Not only Australia, but many other countries are introducing the entry or movement restrictions to reduce the spread of this virus. So even if Australia has not banned travel from your country. it is possible that your own country might restrict your travel movements. Since many countries are putting these restrictions, your airline might also cancel or alter your travel booking.
As a consequence of the virus, some universities or other educational institutions might reduce the number of courses offered to the students due to low enrolments. Also, there is a possibility that your classes or lectures might be cancelled or postponed or you might even need to study online for a while.
However, there is some positive news from the Department of Home Affairs for the international students working in the Australian supermarkets.
We’re helping Aussie supermarkets to keep essential items like toilet paper, tissues, rice and pasta on their shelves during the COVID-19 crisis. International students will now temporarily be able to work more hours. More details 👇 pic.twitter.com/PCLejRWOP6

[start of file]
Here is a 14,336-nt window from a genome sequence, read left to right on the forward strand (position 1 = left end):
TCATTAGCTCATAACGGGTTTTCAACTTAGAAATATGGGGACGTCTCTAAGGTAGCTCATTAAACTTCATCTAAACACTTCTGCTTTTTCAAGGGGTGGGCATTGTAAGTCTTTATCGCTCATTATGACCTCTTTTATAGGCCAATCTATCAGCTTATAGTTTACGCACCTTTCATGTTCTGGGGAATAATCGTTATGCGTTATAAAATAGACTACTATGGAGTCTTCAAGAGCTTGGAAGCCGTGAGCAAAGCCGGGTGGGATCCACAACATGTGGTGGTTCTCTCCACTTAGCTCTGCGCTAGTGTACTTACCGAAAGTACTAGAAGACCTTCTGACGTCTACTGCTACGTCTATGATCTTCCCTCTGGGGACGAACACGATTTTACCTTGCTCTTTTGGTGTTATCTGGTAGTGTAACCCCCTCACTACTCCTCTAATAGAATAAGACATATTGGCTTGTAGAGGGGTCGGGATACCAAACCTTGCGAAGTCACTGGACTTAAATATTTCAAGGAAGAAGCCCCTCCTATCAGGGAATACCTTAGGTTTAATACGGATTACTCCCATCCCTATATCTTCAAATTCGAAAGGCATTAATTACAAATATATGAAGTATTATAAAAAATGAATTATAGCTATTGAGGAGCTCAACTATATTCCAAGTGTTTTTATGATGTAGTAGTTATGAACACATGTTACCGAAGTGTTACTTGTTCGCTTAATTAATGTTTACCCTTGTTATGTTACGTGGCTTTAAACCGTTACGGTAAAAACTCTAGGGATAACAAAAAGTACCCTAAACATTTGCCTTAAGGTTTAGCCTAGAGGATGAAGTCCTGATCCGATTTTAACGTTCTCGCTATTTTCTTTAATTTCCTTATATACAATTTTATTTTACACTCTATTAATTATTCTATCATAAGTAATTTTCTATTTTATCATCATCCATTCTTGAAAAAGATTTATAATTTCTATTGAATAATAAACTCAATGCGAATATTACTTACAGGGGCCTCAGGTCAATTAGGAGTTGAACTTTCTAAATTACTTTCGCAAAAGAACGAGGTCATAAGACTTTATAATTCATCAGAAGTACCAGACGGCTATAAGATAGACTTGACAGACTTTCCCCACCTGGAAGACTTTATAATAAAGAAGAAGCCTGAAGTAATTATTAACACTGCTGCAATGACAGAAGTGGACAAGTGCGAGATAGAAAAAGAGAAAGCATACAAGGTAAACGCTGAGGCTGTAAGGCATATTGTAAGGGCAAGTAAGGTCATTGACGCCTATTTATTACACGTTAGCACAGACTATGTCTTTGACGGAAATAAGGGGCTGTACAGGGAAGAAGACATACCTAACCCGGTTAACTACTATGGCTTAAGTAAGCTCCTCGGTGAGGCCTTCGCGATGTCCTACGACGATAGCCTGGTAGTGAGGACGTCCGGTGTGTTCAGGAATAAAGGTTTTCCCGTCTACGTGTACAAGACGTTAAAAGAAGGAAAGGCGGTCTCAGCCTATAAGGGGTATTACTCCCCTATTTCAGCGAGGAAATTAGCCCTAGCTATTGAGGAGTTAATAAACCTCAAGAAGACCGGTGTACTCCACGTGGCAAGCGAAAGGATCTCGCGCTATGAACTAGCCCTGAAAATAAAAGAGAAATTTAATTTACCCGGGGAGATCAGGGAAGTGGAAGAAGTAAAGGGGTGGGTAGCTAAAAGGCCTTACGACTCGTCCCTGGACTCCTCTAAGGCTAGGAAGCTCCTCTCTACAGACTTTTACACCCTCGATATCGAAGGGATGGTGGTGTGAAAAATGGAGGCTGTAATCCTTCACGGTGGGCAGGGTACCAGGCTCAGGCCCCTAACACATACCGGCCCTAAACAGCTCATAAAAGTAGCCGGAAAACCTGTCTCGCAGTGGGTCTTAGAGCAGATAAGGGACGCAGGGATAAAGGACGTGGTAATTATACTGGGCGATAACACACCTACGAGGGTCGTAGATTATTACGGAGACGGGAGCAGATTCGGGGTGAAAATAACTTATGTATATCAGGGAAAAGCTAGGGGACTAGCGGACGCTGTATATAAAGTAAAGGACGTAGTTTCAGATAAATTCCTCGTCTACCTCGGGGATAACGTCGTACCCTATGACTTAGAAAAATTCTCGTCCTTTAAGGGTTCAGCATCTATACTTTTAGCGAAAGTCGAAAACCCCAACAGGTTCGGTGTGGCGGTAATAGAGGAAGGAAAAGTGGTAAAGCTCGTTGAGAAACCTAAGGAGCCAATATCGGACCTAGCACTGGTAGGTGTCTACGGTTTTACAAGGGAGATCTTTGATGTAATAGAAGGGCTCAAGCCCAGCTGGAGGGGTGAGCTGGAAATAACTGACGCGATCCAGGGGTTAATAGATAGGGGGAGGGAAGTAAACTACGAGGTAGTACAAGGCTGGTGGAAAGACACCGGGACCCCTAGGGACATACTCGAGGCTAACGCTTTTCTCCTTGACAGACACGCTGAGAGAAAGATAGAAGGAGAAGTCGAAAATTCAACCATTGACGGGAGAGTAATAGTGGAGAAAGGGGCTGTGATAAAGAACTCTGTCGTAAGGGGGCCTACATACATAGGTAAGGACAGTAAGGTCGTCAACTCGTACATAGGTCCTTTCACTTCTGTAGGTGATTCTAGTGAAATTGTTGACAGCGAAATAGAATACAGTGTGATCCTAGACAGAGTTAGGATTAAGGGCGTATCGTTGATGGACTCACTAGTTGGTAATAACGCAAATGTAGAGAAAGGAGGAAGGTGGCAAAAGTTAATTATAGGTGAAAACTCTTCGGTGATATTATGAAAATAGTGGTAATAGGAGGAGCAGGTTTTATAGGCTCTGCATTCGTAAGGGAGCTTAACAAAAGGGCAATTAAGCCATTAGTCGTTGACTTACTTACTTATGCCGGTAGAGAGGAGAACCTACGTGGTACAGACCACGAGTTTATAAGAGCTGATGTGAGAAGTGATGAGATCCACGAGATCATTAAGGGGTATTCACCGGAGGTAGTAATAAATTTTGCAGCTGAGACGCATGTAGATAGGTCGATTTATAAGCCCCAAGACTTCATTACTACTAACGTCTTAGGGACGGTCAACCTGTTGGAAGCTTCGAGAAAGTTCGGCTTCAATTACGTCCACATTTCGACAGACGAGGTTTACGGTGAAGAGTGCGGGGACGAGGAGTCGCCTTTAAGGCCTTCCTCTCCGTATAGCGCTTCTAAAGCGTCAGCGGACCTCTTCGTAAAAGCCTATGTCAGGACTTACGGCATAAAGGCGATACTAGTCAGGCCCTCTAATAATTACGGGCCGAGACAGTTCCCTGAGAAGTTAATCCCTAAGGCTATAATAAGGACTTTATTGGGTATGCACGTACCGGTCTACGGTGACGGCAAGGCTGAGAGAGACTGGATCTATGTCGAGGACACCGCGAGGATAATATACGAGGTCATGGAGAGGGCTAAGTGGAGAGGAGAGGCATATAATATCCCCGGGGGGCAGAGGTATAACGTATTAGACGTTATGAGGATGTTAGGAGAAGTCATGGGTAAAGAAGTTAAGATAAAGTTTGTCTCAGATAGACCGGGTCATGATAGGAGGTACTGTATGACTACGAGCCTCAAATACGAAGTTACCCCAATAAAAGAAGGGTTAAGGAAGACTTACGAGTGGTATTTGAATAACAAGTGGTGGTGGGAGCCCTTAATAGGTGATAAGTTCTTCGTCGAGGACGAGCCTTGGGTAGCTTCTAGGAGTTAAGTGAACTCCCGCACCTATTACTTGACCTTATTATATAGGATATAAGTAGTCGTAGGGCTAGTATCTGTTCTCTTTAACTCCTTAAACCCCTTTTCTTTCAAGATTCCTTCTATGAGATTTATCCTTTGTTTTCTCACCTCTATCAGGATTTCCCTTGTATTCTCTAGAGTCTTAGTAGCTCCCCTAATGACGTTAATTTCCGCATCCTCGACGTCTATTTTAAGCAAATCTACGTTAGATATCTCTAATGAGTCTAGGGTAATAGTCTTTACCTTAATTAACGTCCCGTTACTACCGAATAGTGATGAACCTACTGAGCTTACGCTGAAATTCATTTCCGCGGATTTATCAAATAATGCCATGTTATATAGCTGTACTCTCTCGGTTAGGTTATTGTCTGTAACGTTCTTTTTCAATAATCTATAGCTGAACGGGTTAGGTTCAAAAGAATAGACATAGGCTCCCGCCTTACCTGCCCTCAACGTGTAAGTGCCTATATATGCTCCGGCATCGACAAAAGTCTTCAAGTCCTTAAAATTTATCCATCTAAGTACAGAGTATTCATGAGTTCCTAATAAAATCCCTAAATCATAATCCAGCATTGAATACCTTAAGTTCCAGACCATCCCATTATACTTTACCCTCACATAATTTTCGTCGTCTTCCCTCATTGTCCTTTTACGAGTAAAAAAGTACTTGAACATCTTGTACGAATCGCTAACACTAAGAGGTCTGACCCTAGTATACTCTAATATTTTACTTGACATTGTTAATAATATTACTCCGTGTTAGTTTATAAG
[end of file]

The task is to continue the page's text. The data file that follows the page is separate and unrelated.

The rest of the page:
— Alan Tudge (@AlanTudgeMP) March 13, 2020
International students working in the Australian supermarkets can work extra hours to help keep shelves stocked. If required, these measures can be expanded to other business sectors as well.
The restriction on international students working as nurses in Australia has also been lifted temporarily until further notice.
Where to get the help?
If you are feeling unwell, please call your local GP before going there in person. If you don’t know your local GP practices, then you can google them.
Based on your explanation, your GP will advise the next steps or you can go to the emergency department of your local hospital as well.
As an international student, you will need to have OSHC insurance so we also suggest you to check the requirements with your OSHC provider. When contacting your provider, ask them about any costs related to the testing and if you need to be hospitalised due to Coronavirus.